Water ran out in Hovabator -- is there hope?

Discussion in 'Incubating & Hatching Eggs' started by JenniferK, Nov 28, 2007.

  1. JenniferK

    JenniferK Chillin' With My Peeps

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    May 7, 2007
    Northern California
    We are using a Hovabator with fan and auto-turner to try to hatch some eggs, and in spite of the fact that I went out to look at the eggs and check the temperature multiple times each day, I forgot to check the water in the bottom. When I rememembered about six days into this, I checked and the tray was completely dry. Is there any hope for these eggs to hatch?
     
  2. TerrasCritters

    TerrasCritters In a new coop

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    Oct 24, 2007
    Of course!
    Lots of people use the dry incubation method and only add water during the hatching process!

    (I myself am going to try it with my next batch as everyone who uses it seem to have better hatch rates!)

    Good luck!
     
  3. Hi! There's always hope [​IMG]

    You started with water in the troughs, right?
    Here, I have to refill the troughs every 3rd day (fill on Day 1, refill on Day 3 or 4).

    I've been guilty of the same thing myself (letting it run dry for a couple of days before I remember to add more water).
    I'd just add water and carry on [​IMG]

    Do you have anything to measure humidity in the bator? A hygrometer will help you get an idea of how much water you need to keep in the troughs.

    Good luck with the hatch!
    Lisa
     
  4. ZuniBee

    ZuniBee Chillin' With My Peeps

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    Zuni, Virginia
    I started with water at 50% humidity and let it dry out and after four days it has been 20% humidity. I'm not going to add water until day 18 when I go to 65 - 70% for hatching. I am trying it to see if my results are better.

    I don't think you have anything to worry about.
     
  5. JenniferK

    JenniferK Chillin' With My Peeps

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    May 7, 2007
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    I feel so much better!! Thank you all for the replies. I was trying to figure out if I should tell my 5-year-old ahead of time that I killed all of our unhatched chickens...
     
  6. TerrasCritters

    TerrasCritters In a new coop

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    Aww No way, but it would be a good idea, to talk with her that sometimes something's can happen and to be happy for the ones that do hatch, and if none don't its still ok and that maybe it was something with the eggs and you could try again.
    At least for me I like my kids to know about it all and that its just the way of life sometimes.This way they expect the worst but hope for the best and don't get let down if it doesn't turn out the way we want it too.

    Good luck and please let us know what happens!

    How long have they been incubating? Have you candled? This would be a sure way of telling if they are still alive! If they are over a week old you can candle if a little longer you could for sure see movement when candling, my kids LOVE to see the babies moving inside, someone once told me, we are addicted to hatching these eggs and we don't know why, maybe its because its like a little womb, we can hold this little womb in our hands and see it when we candle! Much cheaper then a ultra sound!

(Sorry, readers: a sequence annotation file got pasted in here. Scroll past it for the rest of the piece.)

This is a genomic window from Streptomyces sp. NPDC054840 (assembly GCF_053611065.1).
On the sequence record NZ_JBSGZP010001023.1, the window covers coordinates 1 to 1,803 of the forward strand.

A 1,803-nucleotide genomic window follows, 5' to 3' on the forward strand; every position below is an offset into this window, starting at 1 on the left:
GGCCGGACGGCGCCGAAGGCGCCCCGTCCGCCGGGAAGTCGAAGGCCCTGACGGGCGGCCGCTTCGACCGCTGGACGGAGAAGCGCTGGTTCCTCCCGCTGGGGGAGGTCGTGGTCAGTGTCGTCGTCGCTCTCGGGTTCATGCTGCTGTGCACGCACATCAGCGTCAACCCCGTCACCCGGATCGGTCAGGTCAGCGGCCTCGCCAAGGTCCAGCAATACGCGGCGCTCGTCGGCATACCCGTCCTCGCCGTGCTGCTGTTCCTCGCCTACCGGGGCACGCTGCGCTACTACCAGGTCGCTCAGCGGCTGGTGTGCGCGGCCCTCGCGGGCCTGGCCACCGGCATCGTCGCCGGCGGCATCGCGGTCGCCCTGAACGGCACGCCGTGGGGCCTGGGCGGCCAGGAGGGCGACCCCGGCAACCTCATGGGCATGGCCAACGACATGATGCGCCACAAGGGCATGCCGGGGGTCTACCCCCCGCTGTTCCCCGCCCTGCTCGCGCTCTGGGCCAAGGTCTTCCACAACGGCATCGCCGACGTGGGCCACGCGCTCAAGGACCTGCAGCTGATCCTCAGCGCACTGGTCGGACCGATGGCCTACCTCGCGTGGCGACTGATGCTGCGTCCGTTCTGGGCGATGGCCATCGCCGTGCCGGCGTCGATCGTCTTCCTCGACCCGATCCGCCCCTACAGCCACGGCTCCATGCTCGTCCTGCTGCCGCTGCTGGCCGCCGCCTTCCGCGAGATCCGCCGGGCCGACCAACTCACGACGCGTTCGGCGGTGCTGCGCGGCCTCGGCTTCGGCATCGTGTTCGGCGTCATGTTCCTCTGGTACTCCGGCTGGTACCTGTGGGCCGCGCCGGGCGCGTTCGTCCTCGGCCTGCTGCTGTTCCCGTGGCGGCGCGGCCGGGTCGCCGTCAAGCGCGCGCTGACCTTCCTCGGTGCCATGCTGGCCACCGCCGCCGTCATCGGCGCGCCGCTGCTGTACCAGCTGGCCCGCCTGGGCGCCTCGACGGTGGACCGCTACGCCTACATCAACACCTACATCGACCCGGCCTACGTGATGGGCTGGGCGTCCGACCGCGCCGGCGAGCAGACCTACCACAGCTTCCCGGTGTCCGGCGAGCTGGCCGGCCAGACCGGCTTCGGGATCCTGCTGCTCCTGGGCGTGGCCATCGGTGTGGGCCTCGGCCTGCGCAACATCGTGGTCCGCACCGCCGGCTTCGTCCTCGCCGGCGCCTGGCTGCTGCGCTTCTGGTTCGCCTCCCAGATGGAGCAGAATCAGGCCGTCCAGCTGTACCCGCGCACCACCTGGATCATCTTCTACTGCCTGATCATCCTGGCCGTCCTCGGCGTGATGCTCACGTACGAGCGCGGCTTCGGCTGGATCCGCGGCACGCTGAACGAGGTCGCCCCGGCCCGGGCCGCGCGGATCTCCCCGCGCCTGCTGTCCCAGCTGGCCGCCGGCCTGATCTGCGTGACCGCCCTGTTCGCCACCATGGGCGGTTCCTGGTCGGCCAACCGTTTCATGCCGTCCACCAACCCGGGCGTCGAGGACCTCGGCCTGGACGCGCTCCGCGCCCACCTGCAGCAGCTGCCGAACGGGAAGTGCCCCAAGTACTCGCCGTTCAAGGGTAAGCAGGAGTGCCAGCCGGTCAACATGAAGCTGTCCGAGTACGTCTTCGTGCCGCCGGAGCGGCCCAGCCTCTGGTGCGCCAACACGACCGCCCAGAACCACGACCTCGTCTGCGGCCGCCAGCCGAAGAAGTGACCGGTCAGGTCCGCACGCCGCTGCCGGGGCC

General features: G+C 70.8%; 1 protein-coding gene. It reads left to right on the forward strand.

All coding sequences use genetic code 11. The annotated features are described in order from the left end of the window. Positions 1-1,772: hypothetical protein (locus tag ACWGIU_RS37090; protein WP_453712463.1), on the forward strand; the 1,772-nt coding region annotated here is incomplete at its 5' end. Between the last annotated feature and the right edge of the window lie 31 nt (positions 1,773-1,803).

Good Luck
     
  7. silkiechicken

    silkiechicken Staff PhD Premium Member

    Don't worry about it. All bators are different and all areas are different so in your house you have to figure out what works for you. I know here I just run bator full of water for the first 10 days and then let it dry up, and dust it out after the hatch. Good luck!
     
  8. JenniferK

    JenniferK Chillin' With My Peeps

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    I did prep the kids with the knowledge that a 50% hatch rate is good, so I think if we get any out of our dozen we will all be happy. And our current four hens laid their first eggs today (3!) so everybody's excited about that.

    I wanted to ask about the candling though. I've been trying to look with a bright LED flashlight in a dim room, and I see nothing. The eggs have a nice glow though... Any suggestions?
     
  9. TerrasCritters

    TerrasCritters In a new coop

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    How far along are they? I go to a pitch dark room at the early stage in the incubation. I hold the egg in the palm of my hand with my pointer and thumb finger tips touching making sort of a circle, I place the large end at the circle and roll the egg to its side and around with the flashlight on the opposite side of the egg.
    I hope that makes since.

    If your egg is over a week old you will see spider like veins in the egg. If there are no veins, there is a good chance that egg was damaged in shipping or was not fertile. If there is a red ring around the inside of the egg, then it began to develope but died early, probably from an issue within the egg its self.

    Hope this helps you!

    When are they due? What breed?
     

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